12 March, 2008

Researchers discover gene that blocks HIV

This is the announcement we've all been waiting for.

From the article:

A team of researchers at the University of Alberta has discovered a gene that is able to block HIV, and in turn prevent the onset of AIDS.

Stephen Barr, a molecular virologist in the Department of Medical Microbiology and Immunology, says his team has identified a gene called TRIM22 that can block HIV infection in a cell culture by preventing the assembly of the virus.

"When we put this gene in cells, it prevents the assembly of the HIV virus," said Barr, a postdoctoral fellow. "This means the virus cannot get out of the cells to infect other cells, thereby blocking the spread of the virus."

Barr and his team also prevented cells from turning on TRIM22 - provoking an interesting phenomenon: the normal response of interferon, a protein that co-ordinates attacks against viral infections, became useless at blocking HIV infection.

"This means that TRIM22 is an essential part of our body's ability to fight off HIV. The results are very exciting because they show that our bodies have a gene that is capable of stopping the spread of HIV." Read the remainder of the article.
I can't believe that this story came out on 29 February 2008 and I just found it today. I guess I really have had my head in a hole in the sand. :(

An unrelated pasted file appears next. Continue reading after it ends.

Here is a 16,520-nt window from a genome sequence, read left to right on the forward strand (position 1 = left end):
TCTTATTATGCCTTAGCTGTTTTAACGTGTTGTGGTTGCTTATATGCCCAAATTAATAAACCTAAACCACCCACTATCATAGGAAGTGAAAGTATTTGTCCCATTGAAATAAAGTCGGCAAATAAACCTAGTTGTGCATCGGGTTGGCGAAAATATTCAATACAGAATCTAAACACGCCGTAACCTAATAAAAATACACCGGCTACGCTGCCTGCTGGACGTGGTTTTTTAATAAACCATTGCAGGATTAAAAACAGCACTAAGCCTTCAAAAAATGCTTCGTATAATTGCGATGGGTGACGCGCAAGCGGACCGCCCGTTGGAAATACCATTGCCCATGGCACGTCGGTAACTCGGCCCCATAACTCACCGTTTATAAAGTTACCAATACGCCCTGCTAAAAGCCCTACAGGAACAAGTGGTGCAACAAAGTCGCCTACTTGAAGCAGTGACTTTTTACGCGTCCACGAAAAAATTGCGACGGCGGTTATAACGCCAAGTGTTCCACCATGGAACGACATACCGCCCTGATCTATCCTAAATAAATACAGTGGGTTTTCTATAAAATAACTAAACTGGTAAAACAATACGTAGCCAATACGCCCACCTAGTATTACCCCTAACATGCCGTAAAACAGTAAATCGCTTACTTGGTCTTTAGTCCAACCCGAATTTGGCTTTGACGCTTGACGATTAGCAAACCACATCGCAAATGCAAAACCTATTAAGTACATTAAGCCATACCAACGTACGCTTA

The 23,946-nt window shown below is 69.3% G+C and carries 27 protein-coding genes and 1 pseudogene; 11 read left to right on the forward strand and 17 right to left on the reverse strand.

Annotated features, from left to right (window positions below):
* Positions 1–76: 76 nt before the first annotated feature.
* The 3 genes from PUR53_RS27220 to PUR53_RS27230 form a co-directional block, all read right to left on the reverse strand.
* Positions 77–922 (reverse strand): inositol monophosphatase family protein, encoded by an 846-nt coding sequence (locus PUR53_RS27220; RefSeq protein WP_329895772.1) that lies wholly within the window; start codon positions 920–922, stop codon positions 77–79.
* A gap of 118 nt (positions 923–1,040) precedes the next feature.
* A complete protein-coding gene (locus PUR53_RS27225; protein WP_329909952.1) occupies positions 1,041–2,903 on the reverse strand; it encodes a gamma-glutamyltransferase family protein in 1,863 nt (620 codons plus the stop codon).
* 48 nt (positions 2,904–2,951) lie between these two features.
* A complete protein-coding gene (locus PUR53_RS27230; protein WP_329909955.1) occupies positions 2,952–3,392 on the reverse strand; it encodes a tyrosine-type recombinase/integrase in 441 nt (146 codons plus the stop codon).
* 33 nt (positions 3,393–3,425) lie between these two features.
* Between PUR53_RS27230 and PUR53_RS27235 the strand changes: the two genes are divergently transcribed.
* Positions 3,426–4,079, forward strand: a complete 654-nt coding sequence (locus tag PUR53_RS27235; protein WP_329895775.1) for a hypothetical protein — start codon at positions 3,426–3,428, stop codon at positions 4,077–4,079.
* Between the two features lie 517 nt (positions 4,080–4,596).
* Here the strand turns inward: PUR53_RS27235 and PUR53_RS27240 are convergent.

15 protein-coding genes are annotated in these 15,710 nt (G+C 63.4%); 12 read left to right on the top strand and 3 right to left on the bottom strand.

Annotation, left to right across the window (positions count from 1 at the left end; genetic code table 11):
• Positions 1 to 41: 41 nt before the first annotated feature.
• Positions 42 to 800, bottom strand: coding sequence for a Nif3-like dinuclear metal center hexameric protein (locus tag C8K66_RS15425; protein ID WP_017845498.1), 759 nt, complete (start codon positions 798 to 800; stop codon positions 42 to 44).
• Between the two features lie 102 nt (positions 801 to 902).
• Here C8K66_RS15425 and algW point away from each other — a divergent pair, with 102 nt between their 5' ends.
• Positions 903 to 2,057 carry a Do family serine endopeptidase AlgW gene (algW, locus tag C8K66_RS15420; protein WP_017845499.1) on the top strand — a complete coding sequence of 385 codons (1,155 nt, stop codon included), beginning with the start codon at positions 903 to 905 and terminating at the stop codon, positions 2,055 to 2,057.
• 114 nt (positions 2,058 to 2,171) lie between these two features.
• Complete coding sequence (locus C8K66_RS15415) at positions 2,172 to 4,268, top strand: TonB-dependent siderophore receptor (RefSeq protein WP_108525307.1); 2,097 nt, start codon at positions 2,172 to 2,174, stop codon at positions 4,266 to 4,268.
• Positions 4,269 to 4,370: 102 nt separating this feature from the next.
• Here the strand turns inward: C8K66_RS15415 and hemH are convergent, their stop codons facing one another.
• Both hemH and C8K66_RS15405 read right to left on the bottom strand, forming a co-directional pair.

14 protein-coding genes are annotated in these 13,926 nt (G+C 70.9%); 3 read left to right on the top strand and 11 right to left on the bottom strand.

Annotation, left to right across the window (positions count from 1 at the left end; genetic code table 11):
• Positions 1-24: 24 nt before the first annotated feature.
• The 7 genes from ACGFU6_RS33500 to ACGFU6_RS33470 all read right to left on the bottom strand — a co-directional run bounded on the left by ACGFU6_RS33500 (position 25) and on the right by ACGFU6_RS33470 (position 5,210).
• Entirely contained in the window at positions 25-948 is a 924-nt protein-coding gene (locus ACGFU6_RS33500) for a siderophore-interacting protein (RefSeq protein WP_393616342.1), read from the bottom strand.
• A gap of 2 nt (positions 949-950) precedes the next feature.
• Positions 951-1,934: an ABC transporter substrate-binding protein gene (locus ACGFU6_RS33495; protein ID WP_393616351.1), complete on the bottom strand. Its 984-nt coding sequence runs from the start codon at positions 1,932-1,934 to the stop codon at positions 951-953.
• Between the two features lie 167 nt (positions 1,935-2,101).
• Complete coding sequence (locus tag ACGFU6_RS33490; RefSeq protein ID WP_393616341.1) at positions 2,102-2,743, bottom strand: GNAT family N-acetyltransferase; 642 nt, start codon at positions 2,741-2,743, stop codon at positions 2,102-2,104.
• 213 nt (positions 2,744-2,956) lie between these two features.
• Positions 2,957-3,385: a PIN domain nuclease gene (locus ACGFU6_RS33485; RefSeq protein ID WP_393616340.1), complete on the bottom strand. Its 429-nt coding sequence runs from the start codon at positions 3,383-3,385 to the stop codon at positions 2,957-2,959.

The most important impact of this discovery/finding is for the future development of a vaccine against HIV. Essentially, now that scientists have identified a substance (which turns out to be a gene) that blocks HIV, they can now begin working on a way to manufacture this substance into a vaccine, or possibly a cure. I'm not really a molecular biologist or physicist so I don't know the specifics as to how this will all come about; however, I do believe one thing for certain: this discovery is the beginning of the end of the reign HIV/AIDS as a killer virus/disease.

I wonder how long it will take for the development of a vaccine now that we know what to use to make one. Anybody out there have any ideas on this?

Oh, and a great super-humongous megacongratulificaciones to the team at the University of Alberta who made this discovery, and to all those in the scientific community who are racing against the clock to combat this deadly virus and resulting disease! Woot woot woot woot woot!